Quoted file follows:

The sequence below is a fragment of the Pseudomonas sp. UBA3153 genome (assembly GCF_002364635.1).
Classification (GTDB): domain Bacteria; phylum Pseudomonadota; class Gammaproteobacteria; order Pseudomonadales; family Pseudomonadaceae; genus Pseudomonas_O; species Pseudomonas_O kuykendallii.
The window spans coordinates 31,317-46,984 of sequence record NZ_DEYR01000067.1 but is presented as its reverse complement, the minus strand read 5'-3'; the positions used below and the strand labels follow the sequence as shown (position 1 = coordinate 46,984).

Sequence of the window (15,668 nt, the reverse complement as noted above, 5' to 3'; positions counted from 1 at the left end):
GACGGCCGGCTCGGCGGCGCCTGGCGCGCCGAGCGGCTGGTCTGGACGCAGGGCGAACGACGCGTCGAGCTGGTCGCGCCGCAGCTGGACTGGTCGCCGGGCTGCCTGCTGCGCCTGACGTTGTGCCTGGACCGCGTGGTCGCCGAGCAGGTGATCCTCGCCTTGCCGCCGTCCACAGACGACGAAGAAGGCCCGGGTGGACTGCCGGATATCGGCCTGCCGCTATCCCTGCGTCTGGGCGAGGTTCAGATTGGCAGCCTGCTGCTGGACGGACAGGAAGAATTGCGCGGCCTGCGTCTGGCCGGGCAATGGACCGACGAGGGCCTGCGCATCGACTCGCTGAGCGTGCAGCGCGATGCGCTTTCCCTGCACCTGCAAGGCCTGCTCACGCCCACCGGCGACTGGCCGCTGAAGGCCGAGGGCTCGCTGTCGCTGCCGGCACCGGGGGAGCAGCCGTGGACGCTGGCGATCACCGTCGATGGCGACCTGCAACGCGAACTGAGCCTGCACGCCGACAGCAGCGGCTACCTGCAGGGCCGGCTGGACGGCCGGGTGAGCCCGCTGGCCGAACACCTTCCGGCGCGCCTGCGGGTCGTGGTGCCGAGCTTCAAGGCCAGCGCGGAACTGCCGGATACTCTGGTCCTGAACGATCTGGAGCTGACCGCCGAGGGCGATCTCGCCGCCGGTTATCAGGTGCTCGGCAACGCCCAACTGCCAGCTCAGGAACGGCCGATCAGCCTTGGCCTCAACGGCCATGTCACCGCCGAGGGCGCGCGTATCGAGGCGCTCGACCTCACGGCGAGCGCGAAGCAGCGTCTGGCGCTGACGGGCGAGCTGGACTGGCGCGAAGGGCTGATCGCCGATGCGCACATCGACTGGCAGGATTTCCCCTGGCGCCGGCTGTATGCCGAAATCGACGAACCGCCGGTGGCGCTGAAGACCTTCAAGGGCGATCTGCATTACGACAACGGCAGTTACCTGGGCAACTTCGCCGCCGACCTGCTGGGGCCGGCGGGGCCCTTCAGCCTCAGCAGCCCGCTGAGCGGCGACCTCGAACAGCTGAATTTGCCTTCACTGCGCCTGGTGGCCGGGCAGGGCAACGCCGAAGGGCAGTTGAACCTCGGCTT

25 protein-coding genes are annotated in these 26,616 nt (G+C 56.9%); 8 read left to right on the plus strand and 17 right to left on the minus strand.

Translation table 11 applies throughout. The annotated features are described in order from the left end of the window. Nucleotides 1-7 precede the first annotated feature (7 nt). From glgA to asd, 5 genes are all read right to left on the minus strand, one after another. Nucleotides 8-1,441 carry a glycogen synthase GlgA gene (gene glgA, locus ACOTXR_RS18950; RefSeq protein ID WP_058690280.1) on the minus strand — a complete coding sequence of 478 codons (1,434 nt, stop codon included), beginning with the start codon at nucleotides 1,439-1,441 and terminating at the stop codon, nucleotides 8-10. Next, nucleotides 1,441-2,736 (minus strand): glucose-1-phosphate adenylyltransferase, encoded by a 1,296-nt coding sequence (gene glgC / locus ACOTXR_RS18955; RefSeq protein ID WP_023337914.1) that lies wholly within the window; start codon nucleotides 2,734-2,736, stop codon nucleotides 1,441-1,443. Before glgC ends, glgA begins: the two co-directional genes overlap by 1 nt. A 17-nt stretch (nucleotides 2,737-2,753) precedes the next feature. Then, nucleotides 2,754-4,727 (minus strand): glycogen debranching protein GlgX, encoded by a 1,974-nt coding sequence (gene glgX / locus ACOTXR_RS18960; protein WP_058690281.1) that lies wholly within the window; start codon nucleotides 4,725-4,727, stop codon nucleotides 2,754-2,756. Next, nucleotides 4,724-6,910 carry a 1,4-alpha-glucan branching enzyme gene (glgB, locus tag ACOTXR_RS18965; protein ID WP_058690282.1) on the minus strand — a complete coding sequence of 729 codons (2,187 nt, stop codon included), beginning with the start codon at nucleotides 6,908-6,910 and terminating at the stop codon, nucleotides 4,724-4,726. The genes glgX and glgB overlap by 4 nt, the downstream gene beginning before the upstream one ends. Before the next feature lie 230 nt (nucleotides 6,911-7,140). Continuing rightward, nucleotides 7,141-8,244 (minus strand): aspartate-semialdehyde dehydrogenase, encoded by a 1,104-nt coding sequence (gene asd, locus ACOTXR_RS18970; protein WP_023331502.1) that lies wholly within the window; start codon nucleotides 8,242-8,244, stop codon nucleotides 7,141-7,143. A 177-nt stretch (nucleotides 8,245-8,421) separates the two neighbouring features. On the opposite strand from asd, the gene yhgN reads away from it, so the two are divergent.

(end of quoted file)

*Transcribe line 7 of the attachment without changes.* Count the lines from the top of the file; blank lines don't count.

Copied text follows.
Translation table 11 applies throughout. The annotated features are described in order from the left end of the window. Nucleotides 1-7 precede the first annotated feature (7 nt). From glgA to asd, 5 genes are all read right to left on the minus strand, one after another. Nucleotides 8-1,441 carry a glycogen synthase GlgA gene (gene glgA, locus ACOTXR_RS18950; RefSeq protein ID WP_058690280.1) on the minus strand — a complete coding sequence of 478 codons (1,434 nt, stop codon included), beginning with the start codon at nucleotides 1,439-1,441 and terminating at the stop codon, nucleotides 8-10. Next, nucleotides 1,441-2,736 (minus strand): glucose-1-phosphate adenylyltransferase, encoded by a 1,296-nt coding sequence (gene glgC / locus ACOTXR_RS18955; RefSeq protein ID WP_023337914.1) that lies wholly within the window; start codon nucleotides 2,734-2,736, stop codon nucleotides 1,441-1,443. Before glgC ends, glgA begins: the two co-directional genes overlap by 1 nt. A 17-nt stretch (nucleotides 2,737-2,753) precedes the next feature. Then, nucleotides 2,754-4,727 (minus strand): glycogen debranching protein GlgX, encoded by a 1,974-nt coding sequence (gene glgX / locus ACOTXR_RS18960; protein WP_058690281.1) that lies wholly within the window; start codon nucleotides 4,725-4,727, stop codon nucleotides 2,754-2,756. Next, nucleotides 4,724-6,910 carry a 1,4-alpha-glucan branching enzyme gene (glgB, locus tag ACOTXR_RS18965; protein ID WP_058690282.1) on the minus strand — a complete coding sequence of 729 codons (2,187 nt, stop codon included), beginning with the start codon at nucleotides 6,908-6,910 and terminating at the stop codon, nucleotides 4,724-4,726. The genes glgX and glgB overlap by 4 nt, the downstream gene beginning before the upstream one ends. Before the next feature lie 230 nt (nucleotides 6,911-7,140). Continuing rightward, nucleotides 7,141-8,244 (minus strand): aspartate-semialdehyde dehydrogenase, encoded by a 1,104-nt coding sequence (gene asd, locus ACOTXR_RS18970; protein WP_023331502.1) that lies wholly within the window; start codon nucleotides 8,242-8,244, stop codon nucleotides 7,141-7,143. A 177-nt stretch (nucleotides 8,245-8,421) separates the two neighbouring features. On the opposite strand from asd, the gene yhgN reads away from it, so the two are divergent.